Chippenham's Knit and Natter group have been at it again. Like last year's Christmas display, their High Street poppies instantly became the talk of the town when they put them up on Monday night. Of course I had to photograph them for today's Remembrance Sunday, and I had several conversations with complete strangers doing the same. We all agreed how wonderful they are and a great help in our own Remembrance this year.
Restoration of the town's war memorial is complete, with a local firm paying for the re-gilding of the soldiers' names inscribed on the monument. Later today, two women from my WI will lay a wreath on behalf of Chippenham's four WIs. As our group is the youngest of the four, it's our first time to take part in the town's official ceremony.
It's not our only act of Remembrance, because Chippenham has a larger and more unusual memorial. Thirty three streets on the Pewsham estate are named after the WWI soldiers shown on the above monument. As we're called Pewsham Belles, we decided to have a walk around the streets where some of our members live now or resided previously. We then researched those soldiers names, and told their stories as we reached the appropriate street. Our soldiers were young, with ages ranging from 20 to 29; the mothers on our walk realised with shock they would have given their sons up to the war. It was a poignant moment.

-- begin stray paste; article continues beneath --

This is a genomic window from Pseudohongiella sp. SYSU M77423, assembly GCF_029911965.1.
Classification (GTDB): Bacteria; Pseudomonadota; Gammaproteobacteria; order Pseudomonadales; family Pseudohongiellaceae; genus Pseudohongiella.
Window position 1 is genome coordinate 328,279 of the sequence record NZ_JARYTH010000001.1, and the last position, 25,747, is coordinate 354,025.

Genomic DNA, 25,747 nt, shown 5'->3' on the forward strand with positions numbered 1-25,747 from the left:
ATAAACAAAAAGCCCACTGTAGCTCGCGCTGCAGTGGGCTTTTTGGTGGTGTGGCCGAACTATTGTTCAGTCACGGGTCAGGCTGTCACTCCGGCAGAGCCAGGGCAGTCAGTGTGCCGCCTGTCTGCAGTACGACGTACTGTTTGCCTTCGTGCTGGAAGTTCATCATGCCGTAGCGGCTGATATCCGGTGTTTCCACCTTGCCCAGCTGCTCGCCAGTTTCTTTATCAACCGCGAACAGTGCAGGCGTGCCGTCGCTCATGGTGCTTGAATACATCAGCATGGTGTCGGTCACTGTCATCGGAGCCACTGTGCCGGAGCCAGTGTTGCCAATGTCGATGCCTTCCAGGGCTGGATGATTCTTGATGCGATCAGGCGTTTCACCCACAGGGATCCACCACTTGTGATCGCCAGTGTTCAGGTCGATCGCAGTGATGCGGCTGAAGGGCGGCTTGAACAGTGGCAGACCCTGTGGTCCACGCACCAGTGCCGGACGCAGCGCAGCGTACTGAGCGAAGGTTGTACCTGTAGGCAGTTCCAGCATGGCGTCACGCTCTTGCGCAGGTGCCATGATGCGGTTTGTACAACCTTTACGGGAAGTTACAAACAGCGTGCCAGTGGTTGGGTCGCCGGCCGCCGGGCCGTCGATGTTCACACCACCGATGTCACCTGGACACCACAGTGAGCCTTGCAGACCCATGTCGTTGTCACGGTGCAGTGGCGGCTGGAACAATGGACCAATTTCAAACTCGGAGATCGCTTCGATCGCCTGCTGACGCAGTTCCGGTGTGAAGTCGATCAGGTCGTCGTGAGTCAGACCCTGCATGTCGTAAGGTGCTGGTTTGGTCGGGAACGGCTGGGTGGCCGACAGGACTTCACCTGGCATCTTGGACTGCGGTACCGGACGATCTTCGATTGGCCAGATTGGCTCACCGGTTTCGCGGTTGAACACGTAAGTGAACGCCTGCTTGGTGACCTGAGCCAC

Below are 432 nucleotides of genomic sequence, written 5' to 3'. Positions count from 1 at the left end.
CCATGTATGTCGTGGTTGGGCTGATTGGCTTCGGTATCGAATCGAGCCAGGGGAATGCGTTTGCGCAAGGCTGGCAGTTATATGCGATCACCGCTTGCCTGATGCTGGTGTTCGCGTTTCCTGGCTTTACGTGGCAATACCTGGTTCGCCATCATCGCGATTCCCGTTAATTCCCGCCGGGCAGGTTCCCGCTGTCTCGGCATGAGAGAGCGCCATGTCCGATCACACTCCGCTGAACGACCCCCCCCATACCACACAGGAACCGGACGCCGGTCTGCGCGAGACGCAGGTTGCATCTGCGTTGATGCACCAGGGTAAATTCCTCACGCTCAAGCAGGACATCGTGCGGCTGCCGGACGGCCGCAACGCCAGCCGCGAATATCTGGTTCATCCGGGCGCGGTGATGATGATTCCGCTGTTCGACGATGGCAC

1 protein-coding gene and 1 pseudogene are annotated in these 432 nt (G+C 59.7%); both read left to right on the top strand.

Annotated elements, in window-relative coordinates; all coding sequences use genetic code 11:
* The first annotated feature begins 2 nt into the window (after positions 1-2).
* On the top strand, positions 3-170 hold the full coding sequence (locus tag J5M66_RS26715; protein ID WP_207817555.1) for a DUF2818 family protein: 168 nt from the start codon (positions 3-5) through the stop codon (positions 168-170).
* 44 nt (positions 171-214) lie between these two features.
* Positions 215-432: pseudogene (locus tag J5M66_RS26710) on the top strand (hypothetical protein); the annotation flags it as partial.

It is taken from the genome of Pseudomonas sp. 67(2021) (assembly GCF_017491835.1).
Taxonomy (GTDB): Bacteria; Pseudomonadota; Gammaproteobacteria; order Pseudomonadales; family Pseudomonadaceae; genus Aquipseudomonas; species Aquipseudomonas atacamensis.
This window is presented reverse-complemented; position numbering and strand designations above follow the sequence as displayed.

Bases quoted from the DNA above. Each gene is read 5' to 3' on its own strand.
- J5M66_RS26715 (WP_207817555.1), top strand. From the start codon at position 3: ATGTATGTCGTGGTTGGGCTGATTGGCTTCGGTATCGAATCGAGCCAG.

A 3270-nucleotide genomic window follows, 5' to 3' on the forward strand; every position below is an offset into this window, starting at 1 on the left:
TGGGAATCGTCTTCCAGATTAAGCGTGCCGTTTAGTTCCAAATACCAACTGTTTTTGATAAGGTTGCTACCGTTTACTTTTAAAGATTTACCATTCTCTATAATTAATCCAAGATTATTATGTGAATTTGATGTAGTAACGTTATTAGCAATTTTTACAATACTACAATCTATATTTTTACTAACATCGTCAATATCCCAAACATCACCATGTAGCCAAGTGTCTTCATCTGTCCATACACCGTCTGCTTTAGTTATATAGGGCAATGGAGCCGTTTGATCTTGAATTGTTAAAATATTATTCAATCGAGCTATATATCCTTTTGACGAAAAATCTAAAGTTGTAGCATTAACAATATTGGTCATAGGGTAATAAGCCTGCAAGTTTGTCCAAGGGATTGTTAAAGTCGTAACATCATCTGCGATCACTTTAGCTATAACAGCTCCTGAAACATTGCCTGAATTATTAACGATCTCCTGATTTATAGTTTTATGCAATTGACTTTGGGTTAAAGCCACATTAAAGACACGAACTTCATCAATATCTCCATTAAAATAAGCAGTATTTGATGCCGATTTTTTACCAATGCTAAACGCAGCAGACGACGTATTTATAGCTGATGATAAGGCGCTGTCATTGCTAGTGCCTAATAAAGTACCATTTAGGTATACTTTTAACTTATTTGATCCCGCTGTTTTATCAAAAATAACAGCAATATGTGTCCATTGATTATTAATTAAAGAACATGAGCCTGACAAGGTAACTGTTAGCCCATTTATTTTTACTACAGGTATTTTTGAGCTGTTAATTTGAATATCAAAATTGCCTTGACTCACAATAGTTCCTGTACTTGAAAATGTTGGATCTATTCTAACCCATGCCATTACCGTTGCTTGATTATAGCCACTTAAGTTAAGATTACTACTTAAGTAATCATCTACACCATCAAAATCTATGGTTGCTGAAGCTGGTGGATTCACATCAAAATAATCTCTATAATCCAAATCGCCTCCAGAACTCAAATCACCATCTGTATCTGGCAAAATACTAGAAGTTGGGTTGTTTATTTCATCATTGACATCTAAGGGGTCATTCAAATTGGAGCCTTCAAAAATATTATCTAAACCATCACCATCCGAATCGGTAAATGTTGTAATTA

Our stories told of ordinary, hard working men - a banker, a postman, a shopkeeper and young farmers, most of whom volunteered (and in many cases died) before conscription came into force in 1916. Some have no remains and so are commemorated on the Menin Gate and Thiepval; others are buried in cemeteries is France, Belgium, Iraq (then called Mesopotamia) and Jerusalem.
There was also an opportunity to tell the story of the formation of the Commonwealth War Graves Commission; of the controversial decision not to bring the bodies home; and how the gardens of the thousands of WWI and WWII cemeteries are still tended with love today. WWI poetry written by Charlotte Mew and Vera Brittain formed the start and finish to our walk.
We no longer look at a list of names and tut over the waste of so many lives. We can see the people behind them.
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One of the great things about belonging to my WI is my friends there come forward with all kinds of useful snippets and offers of help whenever you say you're going to do something. Thanks to Sally, I've discovered the wonderful book Where Poppies Blow. It's an unusual and quite different account of WWI, in the form of its natural history.
Here are the stories of what the soldiers got up to when they weren't fighting, including the incredible story of them creating gardens in the trenches and shell holes. Soldiers grew food behind the lines to augment their supplies, which by the war's end was a substantial enterprise. Then there's the attempt of the British interred in Germany at the outbreak of the war to gain RHS affiliation for their garden society and show.
Once again gardening shows it is the answer to the world's ills.
It's also where I found the stories of how the poppy became the remembrance emblem; and the formation of [then] Empire War Graves Commission through the determination of one man to ensure the war dead didn't lie forgotten in their hastily dug graves.
This in turn answered my often thought question of why most soldiers were buried abroad rather than being brought back home. There were too many of them and the powers that be were keen to ensure that in death, all men were treated equally (only the rich could afford to bring their dead kinsmen home).
A highly recommended book.